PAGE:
Highly Compensated Employee Exemption – FLSA


An employee is exempt from the Fair Labor Standards Act (FLSA) minimum wage and overtime rules if they are highly compensated. 29 USC 213(a)(1); 29 CFR 541.601 To qualify for the highly compensated employee exemption, an employee must:

  • have a total annual compensation of at least $100,000 (Beginning December 1, 2016, employers will be required to pay employees qualifying for this exemption not less than $134,004 per year; starting on January 1, 2020, this minimum earning amount will change every three years according to a formula set forth in federal regulation changes issued on May 17, 2016.);
  • customarily and regularly perform one or more of the duties of an executive, administrative, or professional exempt employee;
  • Earn not less than $455 per week (Beginning December 1, 2016, employers will be required to pay employees qualifying for this exemption not less than $913 per week; starting on January 1, 2020, this minimum earnings amount will change every three years according to a formula set forth in federal regulation changes issued on May 17, 2016.);
  • be compensated on a salary or fee basis; and
  • have a primary duty that includes performing office or non-manual work.

29 CFR 541.601(a)-(b)


Definitions




Total Annual Compensation

The total annual compensation may include commissions, nondiscretionary bonuses, and other nondiscretionary compensation earned during a 52-week period. It does not include board, lodging and other facilities or payments for medical and life insurance, contributions to retirement plans, or the cost of other fringe benefits. 29 CFR 541.601(b)(1)



Year-End Payments

If an employee appears to be short of the annual salary threshold near the end to the 52-week period used by the employer to establish the employee’s highly compensated status, the employer may, during the last pay period or within one month of the end of the 52-week period, pay the employee an amount that ensures they will earn the required minimum annual salary and qualify for the exemption. If the payment is made after the 52-week period, it may only be credited to the prior 52-week period. It cannot also be included in the total compensation for the year in which it was paid. 29 CFR 541.601(b)(2)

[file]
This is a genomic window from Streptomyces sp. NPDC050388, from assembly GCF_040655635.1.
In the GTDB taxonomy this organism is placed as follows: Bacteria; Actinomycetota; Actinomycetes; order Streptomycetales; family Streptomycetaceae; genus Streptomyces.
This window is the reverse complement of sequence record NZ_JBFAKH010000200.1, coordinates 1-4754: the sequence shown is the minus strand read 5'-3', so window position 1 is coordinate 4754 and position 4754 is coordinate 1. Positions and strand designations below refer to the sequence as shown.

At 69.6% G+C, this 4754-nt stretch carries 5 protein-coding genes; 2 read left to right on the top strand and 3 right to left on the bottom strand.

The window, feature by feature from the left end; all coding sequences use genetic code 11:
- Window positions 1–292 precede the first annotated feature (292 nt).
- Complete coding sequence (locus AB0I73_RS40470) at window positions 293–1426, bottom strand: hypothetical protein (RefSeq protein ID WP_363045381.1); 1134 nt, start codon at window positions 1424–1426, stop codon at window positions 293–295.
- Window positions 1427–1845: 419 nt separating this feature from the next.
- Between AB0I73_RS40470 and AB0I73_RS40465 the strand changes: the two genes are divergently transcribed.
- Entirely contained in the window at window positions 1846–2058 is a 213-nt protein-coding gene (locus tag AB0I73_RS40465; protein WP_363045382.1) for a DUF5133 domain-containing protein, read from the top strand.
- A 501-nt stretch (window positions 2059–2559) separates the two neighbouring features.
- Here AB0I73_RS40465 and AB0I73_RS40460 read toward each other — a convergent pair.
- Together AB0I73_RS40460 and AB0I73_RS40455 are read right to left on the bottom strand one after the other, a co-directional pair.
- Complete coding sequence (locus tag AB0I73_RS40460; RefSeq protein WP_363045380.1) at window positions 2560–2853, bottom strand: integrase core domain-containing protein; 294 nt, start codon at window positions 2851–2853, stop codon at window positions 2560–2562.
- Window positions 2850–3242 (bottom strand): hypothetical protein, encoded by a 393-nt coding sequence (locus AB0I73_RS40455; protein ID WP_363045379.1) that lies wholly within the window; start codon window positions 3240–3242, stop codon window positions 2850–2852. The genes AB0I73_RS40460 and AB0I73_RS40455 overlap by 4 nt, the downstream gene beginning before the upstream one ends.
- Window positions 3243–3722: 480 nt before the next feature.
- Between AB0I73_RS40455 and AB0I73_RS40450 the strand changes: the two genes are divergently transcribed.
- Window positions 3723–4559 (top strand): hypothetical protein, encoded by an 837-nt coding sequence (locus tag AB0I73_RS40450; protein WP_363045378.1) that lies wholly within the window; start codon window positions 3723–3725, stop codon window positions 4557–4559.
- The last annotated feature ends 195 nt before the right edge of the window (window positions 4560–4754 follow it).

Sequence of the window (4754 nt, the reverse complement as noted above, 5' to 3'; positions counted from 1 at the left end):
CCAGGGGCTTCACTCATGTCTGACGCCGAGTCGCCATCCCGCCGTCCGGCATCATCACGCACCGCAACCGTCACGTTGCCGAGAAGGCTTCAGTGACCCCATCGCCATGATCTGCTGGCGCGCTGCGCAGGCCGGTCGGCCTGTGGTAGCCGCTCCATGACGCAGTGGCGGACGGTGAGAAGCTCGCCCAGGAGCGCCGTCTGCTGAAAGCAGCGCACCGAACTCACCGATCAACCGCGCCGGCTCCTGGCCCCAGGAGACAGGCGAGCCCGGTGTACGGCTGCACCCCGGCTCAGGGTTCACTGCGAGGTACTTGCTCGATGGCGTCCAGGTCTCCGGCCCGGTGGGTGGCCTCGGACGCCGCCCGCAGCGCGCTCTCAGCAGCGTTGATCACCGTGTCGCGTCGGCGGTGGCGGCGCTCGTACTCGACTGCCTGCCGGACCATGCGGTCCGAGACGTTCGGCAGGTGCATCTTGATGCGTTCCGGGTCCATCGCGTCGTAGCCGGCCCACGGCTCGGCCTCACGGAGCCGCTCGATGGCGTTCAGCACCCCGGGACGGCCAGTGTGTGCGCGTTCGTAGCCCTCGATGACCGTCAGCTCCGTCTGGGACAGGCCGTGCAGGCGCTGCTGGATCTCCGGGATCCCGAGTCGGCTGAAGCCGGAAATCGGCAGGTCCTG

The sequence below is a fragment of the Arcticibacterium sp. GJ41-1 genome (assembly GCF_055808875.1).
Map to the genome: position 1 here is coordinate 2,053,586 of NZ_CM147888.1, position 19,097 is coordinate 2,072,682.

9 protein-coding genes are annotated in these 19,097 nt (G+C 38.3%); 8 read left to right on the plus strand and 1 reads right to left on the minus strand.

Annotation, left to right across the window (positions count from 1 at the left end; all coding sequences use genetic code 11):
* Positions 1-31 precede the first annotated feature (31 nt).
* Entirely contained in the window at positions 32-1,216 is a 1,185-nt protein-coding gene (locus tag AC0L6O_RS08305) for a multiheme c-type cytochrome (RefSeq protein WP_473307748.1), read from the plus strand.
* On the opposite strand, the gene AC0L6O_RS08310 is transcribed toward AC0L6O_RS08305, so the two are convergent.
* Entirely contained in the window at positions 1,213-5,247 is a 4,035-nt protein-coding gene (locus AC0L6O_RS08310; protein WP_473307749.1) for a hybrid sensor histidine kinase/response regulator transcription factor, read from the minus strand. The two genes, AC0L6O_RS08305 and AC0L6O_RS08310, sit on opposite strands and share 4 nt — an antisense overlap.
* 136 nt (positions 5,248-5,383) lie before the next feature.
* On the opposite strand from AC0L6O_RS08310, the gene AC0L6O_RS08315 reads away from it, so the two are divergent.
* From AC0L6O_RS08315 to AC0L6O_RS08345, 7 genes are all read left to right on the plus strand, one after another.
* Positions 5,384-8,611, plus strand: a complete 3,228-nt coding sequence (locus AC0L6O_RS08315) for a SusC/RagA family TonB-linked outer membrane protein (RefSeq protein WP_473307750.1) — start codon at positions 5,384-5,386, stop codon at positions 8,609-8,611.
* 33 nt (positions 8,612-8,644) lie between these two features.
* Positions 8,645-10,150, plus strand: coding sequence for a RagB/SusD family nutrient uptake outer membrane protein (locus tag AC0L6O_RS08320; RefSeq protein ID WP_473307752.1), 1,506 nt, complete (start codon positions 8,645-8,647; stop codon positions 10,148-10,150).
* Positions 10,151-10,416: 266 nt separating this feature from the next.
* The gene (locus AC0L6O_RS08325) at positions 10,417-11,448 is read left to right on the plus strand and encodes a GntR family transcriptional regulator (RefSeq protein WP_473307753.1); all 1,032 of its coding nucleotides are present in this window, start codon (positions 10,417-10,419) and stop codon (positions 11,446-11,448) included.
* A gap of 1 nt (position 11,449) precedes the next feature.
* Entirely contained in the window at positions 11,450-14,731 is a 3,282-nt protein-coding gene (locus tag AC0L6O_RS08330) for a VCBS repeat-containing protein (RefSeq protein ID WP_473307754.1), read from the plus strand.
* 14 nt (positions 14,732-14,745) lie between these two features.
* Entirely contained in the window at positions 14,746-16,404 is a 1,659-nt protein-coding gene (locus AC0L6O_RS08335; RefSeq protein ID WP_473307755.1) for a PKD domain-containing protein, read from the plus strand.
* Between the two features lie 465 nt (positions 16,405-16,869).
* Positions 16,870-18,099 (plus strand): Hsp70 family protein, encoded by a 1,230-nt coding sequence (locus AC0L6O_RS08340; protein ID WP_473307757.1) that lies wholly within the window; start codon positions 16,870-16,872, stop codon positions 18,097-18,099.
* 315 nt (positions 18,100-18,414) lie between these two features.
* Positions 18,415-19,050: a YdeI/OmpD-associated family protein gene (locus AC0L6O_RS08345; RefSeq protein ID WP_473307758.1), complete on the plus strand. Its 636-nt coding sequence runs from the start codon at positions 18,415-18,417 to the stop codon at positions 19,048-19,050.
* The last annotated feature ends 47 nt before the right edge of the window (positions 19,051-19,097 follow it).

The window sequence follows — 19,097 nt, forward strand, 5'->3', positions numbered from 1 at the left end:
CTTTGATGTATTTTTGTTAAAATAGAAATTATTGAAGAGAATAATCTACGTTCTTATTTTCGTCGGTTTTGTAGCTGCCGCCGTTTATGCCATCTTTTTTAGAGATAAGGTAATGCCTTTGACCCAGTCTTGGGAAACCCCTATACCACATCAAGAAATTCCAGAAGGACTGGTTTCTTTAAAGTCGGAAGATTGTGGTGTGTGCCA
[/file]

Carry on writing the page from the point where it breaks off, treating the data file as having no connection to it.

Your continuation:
Partial Year Work

An employee may qualify for the highly compensated employee exemption even if they do not work for his or her employer for a full year. To determine if the exemption applies, the employee must receive a pro rata portion of the required minimum annual salary based upon the number of weeks that the employee will be or has been employed. An employer may make one final payment as discussed above to ensure the employee qualifies for the exemption. If an employee appears to be short of the annual salary threshold near the end to the 52-week period used by the employer to establish the employee’s highly compensated status, the employer may, during the last pay period or within one month of the end of the 52-week period, pay the employee an amount that ensures they will earn the required minimum salary and qualify for the exemption. If the payment is made after the 52-week period, it may only be credited to the prior 52-week period. It cannot also be included in the total compensation for the year in which it was paid. 29 CFR 541.601(b)(3)



Establishing the 52-Week Period

The employer may use any 52-week period it chooses, such as a calendar year, a fiscal year, or an anniversary of hire year, to establish that the exemption applies. The calendar year applies if the employer does not identify some other year period in advance. 29 CFR 541.601(b)(4)



Types of Eligible Work

An employee may only qualify as a highly compensated exempt employee if his or her primary duty includes performing office or non-manual work. Thus, for example, non-management production-line workers and non-management employees in maintenance, construction and similar occupations such as carpenters, electricians, mechanics, plumbers, iron workers, craftsmen, operating engineers, longshoremen, construction workers, laborers and other employees who perform work involving repetitive operations with their hands, physical skill and energy are not exempt under this section no matter how highly paid they might be.


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